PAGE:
He added, "I think that that nature, that interest in nature and being outdoors in the winter — year-round outdoor environment — really lent itself well to an interest in skiing. And I think that we're going to have a great turnout for this particular exhibit, simply because so many folks are involved in skiing or winter sports in one way or another."

Nordic, or cross-country, skiing was brought to the Pacific Northwest by Scandinavian immigrants. (A little-known fact, Smith noted, is that Washington and Oregon are believed to have the second- and third-highest percentages of residents who are of at least partial Scandinavian descent, with only Minnesota ranking higher, among U.S. states.)

The activity took off in popularity in the mid-20th century. While many of the first skiers in the Pacific Northwest took to their skids out of necessity — skis have been used for millennia to navigate snowy terrain, as they allow users to glide over deep snowdrifts and navigate slopes much more deftly than they could on foot — skiing gradually gained popularity as a racing sport.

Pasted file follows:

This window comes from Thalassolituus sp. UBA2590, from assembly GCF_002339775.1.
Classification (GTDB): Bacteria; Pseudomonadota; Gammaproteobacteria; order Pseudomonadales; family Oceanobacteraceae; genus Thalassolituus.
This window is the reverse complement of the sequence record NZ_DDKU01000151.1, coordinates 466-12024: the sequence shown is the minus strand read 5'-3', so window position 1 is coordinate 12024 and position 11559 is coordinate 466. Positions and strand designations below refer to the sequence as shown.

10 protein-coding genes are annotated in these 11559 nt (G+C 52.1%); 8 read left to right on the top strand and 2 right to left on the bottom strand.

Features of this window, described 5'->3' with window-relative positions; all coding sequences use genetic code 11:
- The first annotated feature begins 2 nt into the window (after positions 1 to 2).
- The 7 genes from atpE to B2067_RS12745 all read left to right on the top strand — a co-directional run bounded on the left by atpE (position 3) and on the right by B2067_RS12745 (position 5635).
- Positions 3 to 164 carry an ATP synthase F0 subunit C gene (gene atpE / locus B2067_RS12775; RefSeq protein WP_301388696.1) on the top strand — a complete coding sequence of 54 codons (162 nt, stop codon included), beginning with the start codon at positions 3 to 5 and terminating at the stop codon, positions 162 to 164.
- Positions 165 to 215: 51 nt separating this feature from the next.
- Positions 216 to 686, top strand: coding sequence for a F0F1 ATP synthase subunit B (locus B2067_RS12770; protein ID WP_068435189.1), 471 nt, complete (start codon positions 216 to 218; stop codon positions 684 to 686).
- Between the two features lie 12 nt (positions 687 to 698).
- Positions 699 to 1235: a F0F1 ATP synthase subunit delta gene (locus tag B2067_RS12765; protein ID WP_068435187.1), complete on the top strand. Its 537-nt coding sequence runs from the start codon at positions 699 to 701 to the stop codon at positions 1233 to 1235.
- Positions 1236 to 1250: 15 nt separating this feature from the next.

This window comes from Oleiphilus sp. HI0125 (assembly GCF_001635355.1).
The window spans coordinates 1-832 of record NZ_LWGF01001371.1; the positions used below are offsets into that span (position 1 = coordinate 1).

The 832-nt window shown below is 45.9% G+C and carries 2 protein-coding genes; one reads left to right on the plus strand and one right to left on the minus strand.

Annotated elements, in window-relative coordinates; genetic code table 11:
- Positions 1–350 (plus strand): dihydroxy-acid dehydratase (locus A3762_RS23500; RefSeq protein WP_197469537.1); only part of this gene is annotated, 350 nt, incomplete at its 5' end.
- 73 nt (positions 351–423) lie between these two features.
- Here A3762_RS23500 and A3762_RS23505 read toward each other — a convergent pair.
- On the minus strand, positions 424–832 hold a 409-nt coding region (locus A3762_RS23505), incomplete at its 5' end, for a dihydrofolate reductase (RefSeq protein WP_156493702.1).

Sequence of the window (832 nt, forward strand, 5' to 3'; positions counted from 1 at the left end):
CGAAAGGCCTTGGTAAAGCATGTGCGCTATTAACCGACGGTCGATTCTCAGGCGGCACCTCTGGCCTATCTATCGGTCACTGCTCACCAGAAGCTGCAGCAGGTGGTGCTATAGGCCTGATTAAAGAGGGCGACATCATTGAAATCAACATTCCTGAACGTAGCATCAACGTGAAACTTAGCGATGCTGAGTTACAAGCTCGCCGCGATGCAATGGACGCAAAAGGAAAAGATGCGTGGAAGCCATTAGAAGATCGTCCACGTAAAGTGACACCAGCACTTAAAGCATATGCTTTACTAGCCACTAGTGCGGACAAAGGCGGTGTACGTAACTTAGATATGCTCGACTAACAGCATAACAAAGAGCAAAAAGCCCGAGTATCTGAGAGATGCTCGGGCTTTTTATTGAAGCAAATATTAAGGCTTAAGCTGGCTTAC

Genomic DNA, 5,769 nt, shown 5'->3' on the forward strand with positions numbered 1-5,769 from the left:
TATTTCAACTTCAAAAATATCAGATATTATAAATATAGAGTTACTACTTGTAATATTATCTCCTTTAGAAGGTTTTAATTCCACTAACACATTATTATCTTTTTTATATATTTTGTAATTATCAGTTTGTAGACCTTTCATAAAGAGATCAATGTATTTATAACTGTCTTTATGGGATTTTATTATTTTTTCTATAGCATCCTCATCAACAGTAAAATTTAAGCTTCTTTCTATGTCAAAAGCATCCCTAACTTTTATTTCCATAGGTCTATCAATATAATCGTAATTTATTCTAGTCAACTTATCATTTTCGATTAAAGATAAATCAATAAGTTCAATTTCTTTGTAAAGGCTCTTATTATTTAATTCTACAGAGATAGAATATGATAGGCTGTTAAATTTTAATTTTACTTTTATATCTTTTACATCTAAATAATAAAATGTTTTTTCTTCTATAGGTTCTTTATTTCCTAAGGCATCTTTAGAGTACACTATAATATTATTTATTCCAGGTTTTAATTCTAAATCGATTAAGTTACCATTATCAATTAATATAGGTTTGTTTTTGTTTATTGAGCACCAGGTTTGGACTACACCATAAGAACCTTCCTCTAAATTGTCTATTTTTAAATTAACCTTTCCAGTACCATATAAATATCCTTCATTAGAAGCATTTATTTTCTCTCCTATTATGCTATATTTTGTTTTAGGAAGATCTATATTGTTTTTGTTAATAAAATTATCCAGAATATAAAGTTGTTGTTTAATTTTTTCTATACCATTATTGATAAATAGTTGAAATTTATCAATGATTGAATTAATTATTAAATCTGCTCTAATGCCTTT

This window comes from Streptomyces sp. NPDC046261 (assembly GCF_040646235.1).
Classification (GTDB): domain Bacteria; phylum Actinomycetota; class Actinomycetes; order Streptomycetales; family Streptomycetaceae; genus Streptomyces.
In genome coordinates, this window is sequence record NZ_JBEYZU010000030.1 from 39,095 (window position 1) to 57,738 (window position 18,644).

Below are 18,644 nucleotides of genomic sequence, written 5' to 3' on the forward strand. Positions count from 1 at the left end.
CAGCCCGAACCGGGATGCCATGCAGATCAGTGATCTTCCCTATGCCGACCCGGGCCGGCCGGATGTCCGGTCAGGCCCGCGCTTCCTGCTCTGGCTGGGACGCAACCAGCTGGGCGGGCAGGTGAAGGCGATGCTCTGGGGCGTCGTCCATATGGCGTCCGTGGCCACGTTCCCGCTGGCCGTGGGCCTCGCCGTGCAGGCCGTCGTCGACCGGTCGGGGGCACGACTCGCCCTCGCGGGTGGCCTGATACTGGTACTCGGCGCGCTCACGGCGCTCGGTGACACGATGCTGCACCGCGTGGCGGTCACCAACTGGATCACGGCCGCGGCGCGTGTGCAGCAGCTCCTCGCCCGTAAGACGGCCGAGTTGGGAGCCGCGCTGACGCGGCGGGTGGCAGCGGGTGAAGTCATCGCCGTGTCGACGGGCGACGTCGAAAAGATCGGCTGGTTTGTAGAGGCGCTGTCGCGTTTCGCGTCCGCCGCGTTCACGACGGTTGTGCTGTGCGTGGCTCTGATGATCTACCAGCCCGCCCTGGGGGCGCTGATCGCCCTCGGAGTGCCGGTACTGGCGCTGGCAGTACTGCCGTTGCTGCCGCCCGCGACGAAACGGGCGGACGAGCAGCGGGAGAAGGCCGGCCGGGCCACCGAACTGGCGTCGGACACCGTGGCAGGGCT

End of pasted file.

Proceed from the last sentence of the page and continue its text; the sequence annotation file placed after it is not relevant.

"It began as a means of transportation," Smith said, "and I think that from there, it evolved into recreational skiing as well. … But for centuries, if you lived in a winter country, you either were pulled in a horse-drawn sled, or you had some sort of ski shoe or Nordic ski that allowed you to move from place to place. It was an essential means of transportation as well as a means of, later, recreation."

TIMES PHOTO: JAIME VALDEZ - Skis have evolved over the years, as evidenced by these old metal bindings intended to keep the user's feet in place.Skiing was also "egalitarian," said Nordia House communications director Chaney Harter, who played a role in bringing the exhibit from Bend to the Portland area. By the 1890s in Norway, women were participating in ski races — a sport that didn't take long to come to the Pacific Northwest.